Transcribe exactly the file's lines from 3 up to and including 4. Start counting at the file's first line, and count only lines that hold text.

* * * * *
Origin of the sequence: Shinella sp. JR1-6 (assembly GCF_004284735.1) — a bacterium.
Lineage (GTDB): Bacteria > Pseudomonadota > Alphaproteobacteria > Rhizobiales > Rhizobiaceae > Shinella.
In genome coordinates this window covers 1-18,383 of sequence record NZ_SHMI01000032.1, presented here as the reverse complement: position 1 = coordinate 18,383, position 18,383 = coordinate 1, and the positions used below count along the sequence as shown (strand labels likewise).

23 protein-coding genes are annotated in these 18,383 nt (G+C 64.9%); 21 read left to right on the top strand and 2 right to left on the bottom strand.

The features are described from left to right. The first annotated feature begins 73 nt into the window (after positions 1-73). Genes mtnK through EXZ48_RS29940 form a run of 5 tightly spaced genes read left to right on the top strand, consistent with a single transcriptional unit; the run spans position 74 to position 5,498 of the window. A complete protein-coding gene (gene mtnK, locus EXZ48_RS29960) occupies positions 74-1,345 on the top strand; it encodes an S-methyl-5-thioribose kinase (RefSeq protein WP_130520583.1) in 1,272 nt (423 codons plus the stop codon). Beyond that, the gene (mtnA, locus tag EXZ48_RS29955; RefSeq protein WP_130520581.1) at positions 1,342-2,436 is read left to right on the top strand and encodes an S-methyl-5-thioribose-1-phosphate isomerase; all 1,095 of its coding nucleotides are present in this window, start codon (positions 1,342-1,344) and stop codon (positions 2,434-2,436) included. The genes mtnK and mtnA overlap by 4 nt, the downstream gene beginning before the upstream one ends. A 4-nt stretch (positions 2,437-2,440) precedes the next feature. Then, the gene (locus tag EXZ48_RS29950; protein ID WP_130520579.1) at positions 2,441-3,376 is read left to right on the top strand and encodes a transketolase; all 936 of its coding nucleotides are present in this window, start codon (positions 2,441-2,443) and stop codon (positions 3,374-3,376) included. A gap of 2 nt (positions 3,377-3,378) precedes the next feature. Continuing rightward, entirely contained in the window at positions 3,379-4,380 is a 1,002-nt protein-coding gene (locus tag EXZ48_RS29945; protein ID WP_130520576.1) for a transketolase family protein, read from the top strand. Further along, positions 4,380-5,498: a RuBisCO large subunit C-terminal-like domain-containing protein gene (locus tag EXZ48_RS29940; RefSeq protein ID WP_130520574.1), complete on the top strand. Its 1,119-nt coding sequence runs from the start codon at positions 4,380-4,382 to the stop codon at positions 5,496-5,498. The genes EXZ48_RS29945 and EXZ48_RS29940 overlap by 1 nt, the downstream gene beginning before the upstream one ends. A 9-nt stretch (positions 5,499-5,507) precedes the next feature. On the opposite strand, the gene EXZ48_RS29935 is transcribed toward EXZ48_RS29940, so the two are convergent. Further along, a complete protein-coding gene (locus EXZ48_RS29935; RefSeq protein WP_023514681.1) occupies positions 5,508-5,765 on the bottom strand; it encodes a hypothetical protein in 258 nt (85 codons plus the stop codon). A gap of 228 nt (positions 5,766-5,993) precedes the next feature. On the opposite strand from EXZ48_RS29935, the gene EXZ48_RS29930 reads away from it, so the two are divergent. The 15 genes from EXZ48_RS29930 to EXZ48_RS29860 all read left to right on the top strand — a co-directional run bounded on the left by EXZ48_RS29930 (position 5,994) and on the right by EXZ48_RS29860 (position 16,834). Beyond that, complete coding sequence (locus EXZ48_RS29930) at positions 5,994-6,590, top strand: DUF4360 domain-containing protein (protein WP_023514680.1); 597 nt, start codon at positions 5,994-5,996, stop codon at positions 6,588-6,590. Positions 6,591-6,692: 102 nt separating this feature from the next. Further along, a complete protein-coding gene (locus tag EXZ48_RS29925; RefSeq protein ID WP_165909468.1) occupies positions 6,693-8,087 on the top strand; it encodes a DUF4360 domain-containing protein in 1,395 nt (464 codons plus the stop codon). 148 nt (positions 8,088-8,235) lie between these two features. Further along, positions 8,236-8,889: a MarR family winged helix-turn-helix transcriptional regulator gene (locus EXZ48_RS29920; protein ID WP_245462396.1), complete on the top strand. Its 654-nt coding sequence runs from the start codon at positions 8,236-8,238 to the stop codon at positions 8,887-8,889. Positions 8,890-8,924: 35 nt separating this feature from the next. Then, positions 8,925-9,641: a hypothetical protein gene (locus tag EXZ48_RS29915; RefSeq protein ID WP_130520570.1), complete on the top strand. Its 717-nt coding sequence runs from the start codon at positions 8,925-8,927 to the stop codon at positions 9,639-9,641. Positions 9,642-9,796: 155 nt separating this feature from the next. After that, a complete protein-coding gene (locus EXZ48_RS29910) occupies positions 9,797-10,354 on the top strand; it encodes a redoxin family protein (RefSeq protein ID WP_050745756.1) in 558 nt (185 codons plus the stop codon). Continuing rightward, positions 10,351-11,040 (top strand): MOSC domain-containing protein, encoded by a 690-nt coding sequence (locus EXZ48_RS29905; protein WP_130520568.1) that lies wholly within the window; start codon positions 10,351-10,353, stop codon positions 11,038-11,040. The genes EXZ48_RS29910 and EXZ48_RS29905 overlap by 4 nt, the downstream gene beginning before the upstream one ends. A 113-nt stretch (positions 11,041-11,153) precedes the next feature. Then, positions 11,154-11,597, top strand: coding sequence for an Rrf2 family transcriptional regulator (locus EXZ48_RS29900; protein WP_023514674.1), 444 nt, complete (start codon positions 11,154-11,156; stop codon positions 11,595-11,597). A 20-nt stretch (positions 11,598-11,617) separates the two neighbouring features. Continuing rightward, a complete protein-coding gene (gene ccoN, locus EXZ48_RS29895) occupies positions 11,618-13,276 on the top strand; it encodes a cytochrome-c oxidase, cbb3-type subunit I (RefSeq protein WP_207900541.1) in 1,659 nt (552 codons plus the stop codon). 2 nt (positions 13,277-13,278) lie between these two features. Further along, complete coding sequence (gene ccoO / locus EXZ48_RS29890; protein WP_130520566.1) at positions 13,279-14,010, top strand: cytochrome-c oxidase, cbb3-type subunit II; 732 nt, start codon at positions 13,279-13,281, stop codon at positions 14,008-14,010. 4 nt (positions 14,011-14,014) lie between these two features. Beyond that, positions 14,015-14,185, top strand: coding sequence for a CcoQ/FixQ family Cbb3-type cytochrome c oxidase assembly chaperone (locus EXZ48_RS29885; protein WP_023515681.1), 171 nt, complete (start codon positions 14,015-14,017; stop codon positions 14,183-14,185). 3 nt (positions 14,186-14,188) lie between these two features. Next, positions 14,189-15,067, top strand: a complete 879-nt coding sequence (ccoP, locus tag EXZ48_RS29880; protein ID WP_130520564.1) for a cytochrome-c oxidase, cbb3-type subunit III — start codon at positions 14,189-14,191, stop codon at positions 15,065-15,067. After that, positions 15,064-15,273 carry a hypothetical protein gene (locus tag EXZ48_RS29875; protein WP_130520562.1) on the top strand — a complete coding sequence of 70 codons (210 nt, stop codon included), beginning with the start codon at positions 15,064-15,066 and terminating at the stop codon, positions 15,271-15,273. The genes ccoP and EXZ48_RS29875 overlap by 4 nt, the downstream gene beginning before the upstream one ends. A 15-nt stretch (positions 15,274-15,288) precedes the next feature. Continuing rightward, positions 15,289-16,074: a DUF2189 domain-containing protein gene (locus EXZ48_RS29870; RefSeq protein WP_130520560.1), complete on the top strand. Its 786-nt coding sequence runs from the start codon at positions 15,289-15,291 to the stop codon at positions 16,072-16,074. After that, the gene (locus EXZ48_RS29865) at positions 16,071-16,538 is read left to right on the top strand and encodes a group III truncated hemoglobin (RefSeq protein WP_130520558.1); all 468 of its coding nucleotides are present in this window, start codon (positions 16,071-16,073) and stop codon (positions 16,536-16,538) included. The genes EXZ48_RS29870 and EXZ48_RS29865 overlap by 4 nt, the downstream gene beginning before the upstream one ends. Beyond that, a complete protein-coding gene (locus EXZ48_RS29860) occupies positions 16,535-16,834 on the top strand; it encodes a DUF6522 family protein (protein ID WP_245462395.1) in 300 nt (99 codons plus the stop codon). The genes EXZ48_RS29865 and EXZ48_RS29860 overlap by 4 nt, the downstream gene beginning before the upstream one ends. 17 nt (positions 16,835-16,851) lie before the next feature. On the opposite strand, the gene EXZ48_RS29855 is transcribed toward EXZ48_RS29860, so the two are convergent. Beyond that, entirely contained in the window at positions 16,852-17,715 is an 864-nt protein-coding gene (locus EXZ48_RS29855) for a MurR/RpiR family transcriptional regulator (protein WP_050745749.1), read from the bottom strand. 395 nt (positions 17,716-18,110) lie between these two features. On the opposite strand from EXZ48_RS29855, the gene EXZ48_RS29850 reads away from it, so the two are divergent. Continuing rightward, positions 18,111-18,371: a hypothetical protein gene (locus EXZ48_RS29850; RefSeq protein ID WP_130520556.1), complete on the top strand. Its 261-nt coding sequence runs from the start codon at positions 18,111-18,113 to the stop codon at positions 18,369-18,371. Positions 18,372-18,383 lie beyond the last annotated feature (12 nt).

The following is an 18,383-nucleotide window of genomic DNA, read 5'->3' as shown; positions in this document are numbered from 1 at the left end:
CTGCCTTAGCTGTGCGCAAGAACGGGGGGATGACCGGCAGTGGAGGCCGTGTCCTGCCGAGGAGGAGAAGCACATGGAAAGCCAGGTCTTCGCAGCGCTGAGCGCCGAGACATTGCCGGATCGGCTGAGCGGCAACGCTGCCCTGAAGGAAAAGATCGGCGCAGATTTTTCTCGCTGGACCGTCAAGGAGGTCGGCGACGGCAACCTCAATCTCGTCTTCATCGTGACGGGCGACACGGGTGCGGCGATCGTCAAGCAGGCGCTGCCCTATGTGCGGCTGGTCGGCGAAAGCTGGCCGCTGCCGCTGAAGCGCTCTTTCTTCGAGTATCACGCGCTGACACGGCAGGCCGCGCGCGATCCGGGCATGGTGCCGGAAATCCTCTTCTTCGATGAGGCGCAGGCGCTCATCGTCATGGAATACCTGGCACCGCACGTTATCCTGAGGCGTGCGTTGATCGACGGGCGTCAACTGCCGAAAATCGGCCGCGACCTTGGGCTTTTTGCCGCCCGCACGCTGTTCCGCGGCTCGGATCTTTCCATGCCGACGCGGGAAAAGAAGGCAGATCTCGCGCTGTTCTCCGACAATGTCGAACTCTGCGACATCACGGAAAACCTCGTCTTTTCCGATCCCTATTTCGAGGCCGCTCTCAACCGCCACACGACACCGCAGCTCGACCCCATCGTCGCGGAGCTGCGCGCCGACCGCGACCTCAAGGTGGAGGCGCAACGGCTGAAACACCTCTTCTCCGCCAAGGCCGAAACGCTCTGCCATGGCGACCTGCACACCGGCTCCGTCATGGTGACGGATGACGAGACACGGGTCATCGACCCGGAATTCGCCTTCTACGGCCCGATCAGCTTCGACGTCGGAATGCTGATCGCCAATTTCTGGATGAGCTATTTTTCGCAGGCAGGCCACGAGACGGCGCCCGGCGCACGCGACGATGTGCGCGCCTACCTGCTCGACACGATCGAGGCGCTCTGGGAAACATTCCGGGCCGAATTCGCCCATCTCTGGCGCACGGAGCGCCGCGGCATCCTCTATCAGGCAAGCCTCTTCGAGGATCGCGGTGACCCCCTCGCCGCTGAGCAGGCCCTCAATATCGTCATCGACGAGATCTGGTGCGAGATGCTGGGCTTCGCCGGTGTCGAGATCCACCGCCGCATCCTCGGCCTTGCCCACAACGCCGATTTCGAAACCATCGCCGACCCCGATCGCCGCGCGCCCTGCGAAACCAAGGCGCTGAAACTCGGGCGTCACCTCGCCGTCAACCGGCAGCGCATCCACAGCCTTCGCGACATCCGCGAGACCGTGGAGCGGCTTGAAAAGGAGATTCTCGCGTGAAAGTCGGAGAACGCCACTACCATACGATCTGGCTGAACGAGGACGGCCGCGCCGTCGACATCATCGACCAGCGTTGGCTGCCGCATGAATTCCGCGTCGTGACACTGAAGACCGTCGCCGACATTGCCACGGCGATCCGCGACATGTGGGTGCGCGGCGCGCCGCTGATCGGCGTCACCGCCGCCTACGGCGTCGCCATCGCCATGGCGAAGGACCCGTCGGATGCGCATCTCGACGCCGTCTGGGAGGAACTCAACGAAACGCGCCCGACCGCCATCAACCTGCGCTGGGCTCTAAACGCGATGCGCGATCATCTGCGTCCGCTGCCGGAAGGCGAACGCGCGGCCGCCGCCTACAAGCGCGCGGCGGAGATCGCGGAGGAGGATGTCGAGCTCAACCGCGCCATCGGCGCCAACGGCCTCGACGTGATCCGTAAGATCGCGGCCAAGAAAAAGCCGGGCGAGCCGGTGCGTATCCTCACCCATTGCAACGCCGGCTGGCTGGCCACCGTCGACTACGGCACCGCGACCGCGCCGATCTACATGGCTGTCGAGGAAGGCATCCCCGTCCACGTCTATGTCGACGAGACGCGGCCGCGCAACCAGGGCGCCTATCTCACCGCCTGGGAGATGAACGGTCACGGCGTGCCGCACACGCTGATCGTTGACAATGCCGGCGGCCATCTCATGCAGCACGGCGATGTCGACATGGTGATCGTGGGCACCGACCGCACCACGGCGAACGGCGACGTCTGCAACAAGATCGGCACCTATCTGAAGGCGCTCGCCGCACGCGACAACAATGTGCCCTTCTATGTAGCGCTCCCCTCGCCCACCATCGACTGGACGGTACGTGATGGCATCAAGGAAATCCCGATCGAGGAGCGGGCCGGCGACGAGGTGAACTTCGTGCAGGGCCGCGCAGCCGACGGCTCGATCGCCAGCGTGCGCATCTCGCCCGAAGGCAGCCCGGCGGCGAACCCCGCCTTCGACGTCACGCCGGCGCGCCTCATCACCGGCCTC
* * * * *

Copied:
In genome coordinates this window covers 1-18,383 of sequence record NZ_SHMI01000032.1, presented here as the reverse complement: position 1 = coordinate 18,383, position 18,383 = coordinate 1, and the positions used below count along the sequence as shown (strand labels likewise).

23 protein-coding genes are annotated in these 18,383 nt (G+C 64.9%); 21 read left to right on the top strand and 2 right to left on the bottom strand.